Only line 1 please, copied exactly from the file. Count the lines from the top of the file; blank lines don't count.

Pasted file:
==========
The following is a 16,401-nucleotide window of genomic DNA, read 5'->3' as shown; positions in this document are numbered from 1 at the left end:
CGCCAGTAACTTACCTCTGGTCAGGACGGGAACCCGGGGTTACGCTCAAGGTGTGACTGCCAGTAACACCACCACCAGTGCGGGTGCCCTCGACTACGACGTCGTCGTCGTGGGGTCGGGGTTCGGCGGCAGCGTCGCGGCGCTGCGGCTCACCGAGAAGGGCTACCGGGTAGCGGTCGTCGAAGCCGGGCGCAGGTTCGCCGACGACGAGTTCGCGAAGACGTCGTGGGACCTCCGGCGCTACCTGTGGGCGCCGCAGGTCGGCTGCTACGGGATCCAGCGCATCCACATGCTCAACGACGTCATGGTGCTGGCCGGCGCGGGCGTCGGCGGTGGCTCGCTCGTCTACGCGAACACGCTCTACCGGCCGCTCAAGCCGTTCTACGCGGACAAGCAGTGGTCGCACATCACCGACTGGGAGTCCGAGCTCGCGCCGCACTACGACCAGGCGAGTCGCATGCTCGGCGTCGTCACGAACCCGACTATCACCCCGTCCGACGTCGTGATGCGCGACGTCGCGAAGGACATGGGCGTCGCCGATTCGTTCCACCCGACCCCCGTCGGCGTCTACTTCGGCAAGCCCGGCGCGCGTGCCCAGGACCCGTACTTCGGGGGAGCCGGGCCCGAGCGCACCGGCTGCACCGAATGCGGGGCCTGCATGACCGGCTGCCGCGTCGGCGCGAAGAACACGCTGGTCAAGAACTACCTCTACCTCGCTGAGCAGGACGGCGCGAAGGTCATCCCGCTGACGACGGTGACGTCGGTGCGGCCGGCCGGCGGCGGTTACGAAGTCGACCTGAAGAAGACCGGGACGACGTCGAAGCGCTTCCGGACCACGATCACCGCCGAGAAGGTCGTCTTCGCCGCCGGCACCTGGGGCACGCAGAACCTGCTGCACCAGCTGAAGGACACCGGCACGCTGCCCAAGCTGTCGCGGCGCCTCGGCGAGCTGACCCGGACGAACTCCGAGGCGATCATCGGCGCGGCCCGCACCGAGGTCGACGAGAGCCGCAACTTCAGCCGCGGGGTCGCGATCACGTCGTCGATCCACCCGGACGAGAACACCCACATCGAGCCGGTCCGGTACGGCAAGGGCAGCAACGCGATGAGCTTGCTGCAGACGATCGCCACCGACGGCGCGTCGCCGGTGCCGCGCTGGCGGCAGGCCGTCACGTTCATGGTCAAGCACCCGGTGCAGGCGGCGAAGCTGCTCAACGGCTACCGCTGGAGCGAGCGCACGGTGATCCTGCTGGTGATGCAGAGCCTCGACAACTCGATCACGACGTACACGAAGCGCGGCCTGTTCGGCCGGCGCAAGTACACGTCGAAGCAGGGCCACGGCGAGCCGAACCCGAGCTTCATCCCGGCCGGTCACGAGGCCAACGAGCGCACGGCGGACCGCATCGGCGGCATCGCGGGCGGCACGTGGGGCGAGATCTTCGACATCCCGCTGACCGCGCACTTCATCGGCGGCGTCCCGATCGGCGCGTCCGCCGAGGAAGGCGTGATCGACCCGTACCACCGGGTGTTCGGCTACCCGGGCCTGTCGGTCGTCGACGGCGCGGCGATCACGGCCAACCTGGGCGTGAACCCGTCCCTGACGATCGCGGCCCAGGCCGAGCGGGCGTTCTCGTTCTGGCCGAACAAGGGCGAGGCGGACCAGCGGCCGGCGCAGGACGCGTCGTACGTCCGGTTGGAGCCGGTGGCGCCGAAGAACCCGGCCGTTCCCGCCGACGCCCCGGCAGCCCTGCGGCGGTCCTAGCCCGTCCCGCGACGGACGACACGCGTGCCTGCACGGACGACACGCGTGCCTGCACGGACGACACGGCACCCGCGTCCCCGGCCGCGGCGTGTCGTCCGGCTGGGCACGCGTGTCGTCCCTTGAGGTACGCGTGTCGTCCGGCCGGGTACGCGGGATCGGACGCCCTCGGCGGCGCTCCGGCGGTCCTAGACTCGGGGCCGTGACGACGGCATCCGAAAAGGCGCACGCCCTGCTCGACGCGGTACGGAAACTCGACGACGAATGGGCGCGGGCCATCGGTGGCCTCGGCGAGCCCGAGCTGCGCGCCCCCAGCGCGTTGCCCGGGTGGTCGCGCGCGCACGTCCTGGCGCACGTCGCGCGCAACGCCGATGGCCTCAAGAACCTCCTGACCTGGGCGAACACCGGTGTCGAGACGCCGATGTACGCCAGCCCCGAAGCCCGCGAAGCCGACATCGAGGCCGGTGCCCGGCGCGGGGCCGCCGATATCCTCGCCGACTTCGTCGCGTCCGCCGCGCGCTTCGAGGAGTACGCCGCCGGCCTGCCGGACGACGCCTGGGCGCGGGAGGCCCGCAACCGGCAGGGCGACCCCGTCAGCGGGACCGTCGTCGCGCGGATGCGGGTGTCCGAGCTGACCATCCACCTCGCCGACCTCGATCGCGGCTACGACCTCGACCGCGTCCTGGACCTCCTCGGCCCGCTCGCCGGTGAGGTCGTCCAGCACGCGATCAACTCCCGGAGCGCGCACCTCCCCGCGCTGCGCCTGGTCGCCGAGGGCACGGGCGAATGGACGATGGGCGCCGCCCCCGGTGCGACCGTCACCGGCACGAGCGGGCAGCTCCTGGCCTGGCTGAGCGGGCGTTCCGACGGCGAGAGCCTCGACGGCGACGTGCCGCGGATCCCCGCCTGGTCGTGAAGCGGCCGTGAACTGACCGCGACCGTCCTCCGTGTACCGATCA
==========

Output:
The following is a 16,401-nucleotide window of genomic DNA, read 5'->3' as shown; positions in this document are numbered from 1 at the left end: